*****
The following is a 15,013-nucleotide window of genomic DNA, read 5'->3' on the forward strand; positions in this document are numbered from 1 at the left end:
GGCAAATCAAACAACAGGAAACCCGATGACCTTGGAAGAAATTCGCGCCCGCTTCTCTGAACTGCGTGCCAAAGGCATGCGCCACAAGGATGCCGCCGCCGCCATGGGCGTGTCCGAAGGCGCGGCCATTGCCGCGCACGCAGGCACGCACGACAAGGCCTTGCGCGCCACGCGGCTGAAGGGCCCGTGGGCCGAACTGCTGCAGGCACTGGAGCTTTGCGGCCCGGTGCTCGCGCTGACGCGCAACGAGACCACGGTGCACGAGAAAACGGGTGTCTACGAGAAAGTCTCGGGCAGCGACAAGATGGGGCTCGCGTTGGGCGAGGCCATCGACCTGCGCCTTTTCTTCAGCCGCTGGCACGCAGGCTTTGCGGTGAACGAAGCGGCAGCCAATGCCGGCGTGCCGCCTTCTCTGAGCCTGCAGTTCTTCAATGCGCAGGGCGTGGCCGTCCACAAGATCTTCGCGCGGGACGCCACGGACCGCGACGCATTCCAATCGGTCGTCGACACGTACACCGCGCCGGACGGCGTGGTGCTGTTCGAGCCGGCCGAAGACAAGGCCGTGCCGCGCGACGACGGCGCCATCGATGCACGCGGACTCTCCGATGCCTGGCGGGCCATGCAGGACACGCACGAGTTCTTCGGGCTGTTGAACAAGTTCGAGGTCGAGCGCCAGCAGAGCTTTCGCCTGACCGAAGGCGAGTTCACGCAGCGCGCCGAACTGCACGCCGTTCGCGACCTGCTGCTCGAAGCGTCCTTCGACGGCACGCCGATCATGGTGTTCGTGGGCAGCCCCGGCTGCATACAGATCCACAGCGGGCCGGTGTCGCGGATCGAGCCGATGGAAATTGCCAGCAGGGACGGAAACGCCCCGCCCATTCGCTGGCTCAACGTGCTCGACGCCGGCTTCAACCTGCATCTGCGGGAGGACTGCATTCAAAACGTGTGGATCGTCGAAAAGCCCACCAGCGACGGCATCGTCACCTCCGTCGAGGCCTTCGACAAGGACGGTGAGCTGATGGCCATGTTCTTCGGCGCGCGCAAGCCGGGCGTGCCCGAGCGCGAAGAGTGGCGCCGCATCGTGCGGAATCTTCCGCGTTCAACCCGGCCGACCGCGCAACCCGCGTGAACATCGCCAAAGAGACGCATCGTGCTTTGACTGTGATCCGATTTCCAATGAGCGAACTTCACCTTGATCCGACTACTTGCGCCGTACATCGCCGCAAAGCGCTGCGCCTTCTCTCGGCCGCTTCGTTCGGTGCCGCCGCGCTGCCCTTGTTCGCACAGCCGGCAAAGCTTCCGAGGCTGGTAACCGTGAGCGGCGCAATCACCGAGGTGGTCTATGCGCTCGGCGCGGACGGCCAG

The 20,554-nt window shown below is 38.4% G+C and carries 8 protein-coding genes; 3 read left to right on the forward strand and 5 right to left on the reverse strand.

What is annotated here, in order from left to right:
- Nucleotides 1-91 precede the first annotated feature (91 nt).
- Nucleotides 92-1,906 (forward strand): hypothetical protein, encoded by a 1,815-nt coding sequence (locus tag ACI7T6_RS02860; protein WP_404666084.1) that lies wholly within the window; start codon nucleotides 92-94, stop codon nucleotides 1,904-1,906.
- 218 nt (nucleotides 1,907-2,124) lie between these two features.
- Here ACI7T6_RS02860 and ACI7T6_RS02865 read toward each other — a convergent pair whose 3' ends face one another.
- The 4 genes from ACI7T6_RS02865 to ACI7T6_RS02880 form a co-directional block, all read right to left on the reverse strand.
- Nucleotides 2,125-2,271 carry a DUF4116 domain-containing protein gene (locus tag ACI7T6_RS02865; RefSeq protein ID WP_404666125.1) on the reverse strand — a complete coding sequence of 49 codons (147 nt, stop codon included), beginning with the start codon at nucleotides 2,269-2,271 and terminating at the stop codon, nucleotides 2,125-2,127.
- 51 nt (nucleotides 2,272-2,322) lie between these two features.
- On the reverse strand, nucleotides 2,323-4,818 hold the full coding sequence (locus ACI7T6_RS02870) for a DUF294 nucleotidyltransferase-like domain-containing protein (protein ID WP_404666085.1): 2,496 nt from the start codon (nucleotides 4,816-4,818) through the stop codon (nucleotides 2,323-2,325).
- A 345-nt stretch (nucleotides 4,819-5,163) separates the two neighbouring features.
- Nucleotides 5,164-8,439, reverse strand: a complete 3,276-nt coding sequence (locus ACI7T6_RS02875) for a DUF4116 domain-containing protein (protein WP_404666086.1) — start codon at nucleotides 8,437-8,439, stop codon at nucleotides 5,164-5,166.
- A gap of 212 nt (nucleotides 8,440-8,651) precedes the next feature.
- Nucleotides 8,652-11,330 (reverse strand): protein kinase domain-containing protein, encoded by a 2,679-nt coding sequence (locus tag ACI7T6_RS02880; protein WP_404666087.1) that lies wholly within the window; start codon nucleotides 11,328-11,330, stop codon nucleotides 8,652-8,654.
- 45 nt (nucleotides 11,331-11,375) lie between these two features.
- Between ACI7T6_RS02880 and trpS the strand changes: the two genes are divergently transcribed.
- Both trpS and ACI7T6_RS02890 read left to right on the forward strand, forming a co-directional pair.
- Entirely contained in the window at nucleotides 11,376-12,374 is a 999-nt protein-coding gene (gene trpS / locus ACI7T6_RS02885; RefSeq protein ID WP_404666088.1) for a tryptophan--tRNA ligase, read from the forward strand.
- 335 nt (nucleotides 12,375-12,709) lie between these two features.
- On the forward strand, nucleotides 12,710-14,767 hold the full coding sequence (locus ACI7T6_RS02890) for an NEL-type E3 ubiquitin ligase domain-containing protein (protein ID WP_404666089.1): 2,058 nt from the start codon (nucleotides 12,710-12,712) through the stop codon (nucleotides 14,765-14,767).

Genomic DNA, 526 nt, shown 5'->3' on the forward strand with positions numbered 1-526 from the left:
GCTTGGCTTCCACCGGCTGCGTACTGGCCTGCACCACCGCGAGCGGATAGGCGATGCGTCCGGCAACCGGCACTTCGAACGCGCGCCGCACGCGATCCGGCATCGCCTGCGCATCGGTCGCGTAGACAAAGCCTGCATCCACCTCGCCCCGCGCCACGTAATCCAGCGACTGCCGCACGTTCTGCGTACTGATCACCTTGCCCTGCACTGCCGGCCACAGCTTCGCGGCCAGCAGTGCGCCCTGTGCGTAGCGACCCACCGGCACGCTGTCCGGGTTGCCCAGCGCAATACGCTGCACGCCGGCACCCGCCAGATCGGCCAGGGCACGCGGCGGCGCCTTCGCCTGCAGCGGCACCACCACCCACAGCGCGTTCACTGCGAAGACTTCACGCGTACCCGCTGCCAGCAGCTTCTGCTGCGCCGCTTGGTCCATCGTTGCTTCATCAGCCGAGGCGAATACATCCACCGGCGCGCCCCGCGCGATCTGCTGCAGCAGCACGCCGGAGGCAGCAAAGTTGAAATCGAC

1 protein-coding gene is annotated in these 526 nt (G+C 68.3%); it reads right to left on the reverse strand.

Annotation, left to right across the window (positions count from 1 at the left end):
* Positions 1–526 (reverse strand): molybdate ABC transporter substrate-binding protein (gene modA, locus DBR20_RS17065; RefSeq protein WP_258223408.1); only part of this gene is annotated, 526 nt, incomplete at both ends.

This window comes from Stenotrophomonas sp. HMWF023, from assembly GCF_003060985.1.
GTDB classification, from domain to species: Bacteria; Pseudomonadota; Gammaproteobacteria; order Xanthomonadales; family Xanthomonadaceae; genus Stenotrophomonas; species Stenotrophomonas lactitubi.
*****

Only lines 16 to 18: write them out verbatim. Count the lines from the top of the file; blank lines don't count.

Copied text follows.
- Nucleotides 8,652-11,330 (reverse strand): protein kinase domain-containing protein, encoded by a 2,679-nt coding sequence (locus tag ACI7T6_RS02880; protein WP_404666087.1) that lies wholly within the window; start codon nucleotides 11,328-11,330, stop codon nucleotides 8,652-8,654.
- 45 nt (nucleotides 11,331-11,375) lie between these two features.
- Between ACI7T6_RS02880 and trpS the strand changes: the two genes are divergently transcribed.